The Gulf nations are spending big for airports.
srael's life science sector, albeit relatively young, experienced strong, rapid growth over the past decade. Aptly-named Israel Life Science Industry (ISLI), an organization that promotes biotechnology, medical device and other related industries, says there are currently about 835 life science companies in Israel, with most founded since 1996.
SAFC, the custom biopharmaceutical and biochemical arm of Sigma-Aldrich
, is under way with a US$29-million expansion of its Jerusalem facility. The expansion, slated for completion in the first quarter of 2009, will add 50,000 sq. ft. (4,645 sq. m.) to boost its high-potency biologics capacity.
Also expanding is biotech specialist Enzymotec
, which is building a 200,000-sq.-ft. (18,580-sq.m.) R&D center near its current manufacturing location in Migdal HaEmeq. Enzymotec supplies ingredients for functional foods and dietary supplements.
The medical device industry is Israel's largest life science sector, according to ILSI, with 53 percent of total companies. It specializes in therapeutic devices, both implantable and disposable. Biotechnology is second with 21 percent, followed by pharmaceuticals with 13 percent. The pharmaceutical sector is the largest sector in terms of business and employees, and is the most established.
Gulf Region Sees Airport Boom
The Middle East regularly makes news with announcements of multi-billion-dollar projects. These include colossal airport expansions either under way or planned in the region's oil-rich countries representing total investment of nearly $40 billion.
One of the latest is in Saudi Arabia, where the kingdom has announced plans to invest $5.4 billion to develop five new airports. Oman plans to spend $3 billion to expand its international airport in Muscat and to develop three new airports at tourist destinations.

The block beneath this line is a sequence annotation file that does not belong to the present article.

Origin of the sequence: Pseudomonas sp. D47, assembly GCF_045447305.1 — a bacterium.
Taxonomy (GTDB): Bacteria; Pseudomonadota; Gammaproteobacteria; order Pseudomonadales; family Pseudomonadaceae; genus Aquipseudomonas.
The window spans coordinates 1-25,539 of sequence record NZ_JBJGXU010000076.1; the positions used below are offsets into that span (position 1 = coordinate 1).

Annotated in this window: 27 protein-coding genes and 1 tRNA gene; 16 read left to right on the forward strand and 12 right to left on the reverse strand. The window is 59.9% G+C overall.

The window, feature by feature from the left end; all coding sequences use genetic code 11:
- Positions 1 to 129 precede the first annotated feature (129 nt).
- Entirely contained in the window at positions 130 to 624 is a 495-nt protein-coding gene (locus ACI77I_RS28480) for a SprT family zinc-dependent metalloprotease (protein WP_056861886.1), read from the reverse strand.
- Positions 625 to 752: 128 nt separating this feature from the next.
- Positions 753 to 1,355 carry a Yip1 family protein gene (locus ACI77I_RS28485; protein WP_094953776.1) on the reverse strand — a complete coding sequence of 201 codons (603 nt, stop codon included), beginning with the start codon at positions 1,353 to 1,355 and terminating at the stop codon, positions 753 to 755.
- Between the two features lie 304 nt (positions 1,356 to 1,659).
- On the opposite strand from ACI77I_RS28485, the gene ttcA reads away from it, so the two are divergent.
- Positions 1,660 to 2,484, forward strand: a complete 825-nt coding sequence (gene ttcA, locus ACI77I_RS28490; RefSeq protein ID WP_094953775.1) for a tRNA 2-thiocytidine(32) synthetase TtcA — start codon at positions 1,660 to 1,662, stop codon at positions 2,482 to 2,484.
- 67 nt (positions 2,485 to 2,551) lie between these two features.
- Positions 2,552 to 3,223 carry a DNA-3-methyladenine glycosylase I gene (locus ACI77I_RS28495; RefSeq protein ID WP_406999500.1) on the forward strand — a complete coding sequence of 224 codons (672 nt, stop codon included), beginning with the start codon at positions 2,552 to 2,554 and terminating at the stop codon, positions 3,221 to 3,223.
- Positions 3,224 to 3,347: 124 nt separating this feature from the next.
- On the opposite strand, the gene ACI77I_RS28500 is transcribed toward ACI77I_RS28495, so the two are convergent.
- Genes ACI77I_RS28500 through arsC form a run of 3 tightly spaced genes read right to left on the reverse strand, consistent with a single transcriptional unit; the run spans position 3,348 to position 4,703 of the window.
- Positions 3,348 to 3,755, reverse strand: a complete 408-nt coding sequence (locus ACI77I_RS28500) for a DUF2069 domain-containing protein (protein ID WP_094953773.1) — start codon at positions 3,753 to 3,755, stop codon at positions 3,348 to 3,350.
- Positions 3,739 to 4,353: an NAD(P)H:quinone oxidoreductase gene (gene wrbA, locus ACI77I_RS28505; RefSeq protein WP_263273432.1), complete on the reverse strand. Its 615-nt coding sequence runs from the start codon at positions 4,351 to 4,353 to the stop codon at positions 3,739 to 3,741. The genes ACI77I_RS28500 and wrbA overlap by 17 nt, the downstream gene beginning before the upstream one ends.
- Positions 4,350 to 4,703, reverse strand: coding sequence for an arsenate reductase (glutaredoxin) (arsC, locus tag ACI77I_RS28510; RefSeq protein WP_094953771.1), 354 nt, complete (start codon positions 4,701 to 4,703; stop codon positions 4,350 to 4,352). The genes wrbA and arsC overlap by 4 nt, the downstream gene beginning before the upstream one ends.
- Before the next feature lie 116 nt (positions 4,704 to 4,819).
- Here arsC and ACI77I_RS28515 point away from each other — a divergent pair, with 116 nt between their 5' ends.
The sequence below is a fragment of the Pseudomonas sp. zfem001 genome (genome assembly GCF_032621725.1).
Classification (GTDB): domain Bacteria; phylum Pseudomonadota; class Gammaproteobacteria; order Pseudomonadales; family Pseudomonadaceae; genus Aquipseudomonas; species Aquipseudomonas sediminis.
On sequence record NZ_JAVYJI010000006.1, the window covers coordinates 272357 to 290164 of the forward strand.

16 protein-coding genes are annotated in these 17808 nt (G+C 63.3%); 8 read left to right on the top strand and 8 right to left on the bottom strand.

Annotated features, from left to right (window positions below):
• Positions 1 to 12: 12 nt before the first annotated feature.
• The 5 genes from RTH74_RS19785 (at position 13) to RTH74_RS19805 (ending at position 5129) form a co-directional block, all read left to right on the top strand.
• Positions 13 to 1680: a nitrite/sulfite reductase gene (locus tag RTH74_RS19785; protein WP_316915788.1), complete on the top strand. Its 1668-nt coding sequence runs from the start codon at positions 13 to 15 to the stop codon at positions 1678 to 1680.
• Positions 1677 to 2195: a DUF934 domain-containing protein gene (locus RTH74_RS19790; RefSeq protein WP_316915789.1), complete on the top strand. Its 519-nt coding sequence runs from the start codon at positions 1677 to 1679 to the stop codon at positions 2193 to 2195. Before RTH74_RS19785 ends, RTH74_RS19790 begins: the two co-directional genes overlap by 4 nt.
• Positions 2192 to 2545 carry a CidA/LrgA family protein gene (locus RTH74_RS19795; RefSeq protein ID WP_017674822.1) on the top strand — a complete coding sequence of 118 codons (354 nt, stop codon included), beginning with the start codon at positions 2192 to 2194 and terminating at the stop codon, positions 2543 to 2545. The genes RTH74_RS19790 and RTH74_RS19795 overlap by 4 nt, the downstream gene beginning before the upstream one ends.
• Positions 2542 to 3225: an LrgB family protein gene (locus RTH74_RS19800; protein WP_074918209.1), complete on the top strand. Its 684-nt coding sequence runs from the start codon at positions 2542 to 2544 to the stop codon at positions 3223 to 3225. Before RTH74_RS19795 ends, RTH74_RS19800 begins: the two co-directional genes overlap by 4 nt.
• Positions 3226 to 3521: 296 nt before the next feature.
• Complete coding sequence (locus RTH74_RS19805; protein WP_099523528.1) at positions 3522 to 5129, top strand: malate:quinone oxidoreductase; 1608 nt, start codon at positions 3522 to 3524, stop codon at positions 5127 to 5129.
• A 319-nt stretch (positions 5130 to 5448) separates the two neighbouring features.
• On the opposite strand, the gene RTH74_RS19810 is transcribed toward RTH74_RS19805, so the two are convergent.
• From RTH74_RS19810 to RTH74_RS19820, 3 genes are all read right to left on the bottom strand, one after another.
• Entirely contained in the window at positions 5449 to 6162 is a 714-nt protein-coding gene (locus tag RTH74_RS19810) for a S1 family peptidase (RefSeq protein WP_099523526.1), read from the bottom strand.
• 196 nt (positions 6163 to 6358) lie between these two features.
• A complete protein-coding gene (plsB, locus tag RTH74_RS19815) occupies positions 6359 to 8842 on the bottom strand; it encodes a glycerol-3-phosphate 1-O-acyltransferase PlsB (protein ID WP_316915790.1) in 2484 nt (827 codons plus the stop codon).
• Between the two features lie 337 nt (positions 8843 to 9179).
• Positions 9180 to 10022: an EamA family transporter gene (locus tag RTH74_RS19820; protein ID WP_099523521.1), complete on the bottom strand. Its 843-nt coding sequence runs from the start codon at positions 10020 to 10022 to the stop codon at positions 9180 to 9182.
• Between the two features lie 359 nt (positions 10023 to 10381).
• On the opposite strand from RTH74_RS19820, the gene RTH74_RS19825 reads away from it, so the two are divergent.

But the leading spender by far is Dubai, which is spending $4.5 billion to expand Dubai International Airport, tripling its passenger capacity and doubling its cargo capacity. That pales in comparison to the development of the new Dubai World Central International Airport, set to be the world's largest when completed. Located 25 miles (40 km.) from the existing international airport, the $10-billion complex will have at least
Dubai International Airport's $4.5-billion expansion will triple passenger capacity and double cargo capacity.
six parallel runaways and as many concourses capable of handling 120 to 150 million passengers and more than 12 million tons of cargo. The new airport will be linked to the existing airport via a light rail system.
China's Chery Chooses
Iran for JV Plant
, founded in China in 1997 and now operating seven assembly plants, rolled its one millionth vehicle off the factory floor in August, when it publicly stated that it plans to open 14 plants overseas by 2010 and export 600,000 vehicles. The company is now partnering with Khodro
, Iran's largest automaker, and Canadian investment company Solitac
to develop a $370-million factory in Babol, Mazadaran in the north of Iran.
"Our cooperation with the strong Khodro as well as Solitac is bound to benefit all three parties," said Yin Tongyao, president and general manager of Chery Automotive. "Also, it can strengthen Chery's competitiveness in Iran or even in the entire Middle East market so as to build up Chery into a Chinese brand in the world market."
Chery expects to open the factory by mid 2008. It will have an annual capacity of 200,000 cars.
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